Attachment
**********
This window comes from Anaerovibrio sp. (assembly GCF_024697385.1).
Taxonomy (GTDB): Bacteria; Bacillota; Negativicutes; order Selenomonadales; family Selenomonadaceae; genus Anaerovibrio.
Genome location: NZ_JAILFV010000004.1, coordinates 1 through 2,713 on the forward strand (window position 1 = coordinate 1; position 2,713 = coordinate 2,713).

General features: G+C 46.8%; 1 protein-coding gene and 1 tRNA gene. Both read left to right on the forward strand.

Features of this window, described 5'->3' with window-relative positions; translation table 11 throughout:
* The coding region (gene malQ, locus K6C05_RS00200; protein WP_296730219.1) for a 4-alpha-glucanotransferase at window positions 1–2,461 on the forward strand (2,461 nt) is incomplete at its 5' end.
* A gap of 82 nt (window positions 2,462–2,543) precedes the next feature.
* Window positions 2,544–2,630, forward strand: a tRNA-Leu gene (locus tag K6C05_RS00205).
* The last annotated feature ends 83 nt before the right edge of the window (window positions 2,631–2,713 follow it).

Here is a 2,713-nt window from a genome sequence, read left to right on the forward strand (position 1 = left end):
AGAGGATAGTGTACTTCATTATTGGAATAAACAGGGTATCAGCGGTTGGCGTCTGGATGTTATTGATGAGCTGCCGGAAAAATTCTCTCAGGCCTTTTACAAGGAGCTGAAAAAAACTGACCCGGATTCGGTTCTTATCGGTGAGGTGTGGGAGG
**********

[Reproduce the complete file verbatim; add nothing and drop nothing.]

This window comes from Anaerovibrio sp. (assembly GCF_024697385.1).
Taxonomy (GTDB): Bacteria; Bacillota; Negativicutes; order Selenomonadales; family Selenomonadaceae; genus Anaerovibrio.
Genome location: NZ_JAILFV010000004.1, coordinates 1 through 2,713 on the forward strand (window position 1 = coordinate 1; position 2,713 = coordinate 2,713).

General features: G+C 46.8%; 1 protein-coding gene and 1 tRNA gene. Both read left to right on the forward strand.

Features of this window, described 5'->3' with window-relative positions; translation table 11 throughout:
* The coding region (gene malQ, locus K6C05_RS00200; protein WP_296730219.1) for a 4-alpha-glucanotransferase at window positions 1–2,461 on the forward strand (2,461 nt) is incomplete at its 5' end.
* A gap of 82 nt (window positions 2,462–2,543) precedes the next feature.
* Window positions 2,544–2,630, forward strand: a tRNA-Leu gene (locus tag K6C05_RS00205).
* The last annotated feature ends 83 nt before the right edge of the window (window positions 2,631–2,713 follow it).

Here is a 2,713-nt window from a genome sequence, read left to right on the forward strand (position 1 = left end):
AGAGGATAGTGTACTTCATTATTGGAATAAACAGGGTATCAGCGGTTGGCGTCTGGATGTTATTGATGAGCTGCCGGAAAAATTCTCTCAGGCCTTTTACAAGGAGCTGAAAAAAACTGACCCGGATTCGGTTCTTATCGGTGAGGTGTGGGAGG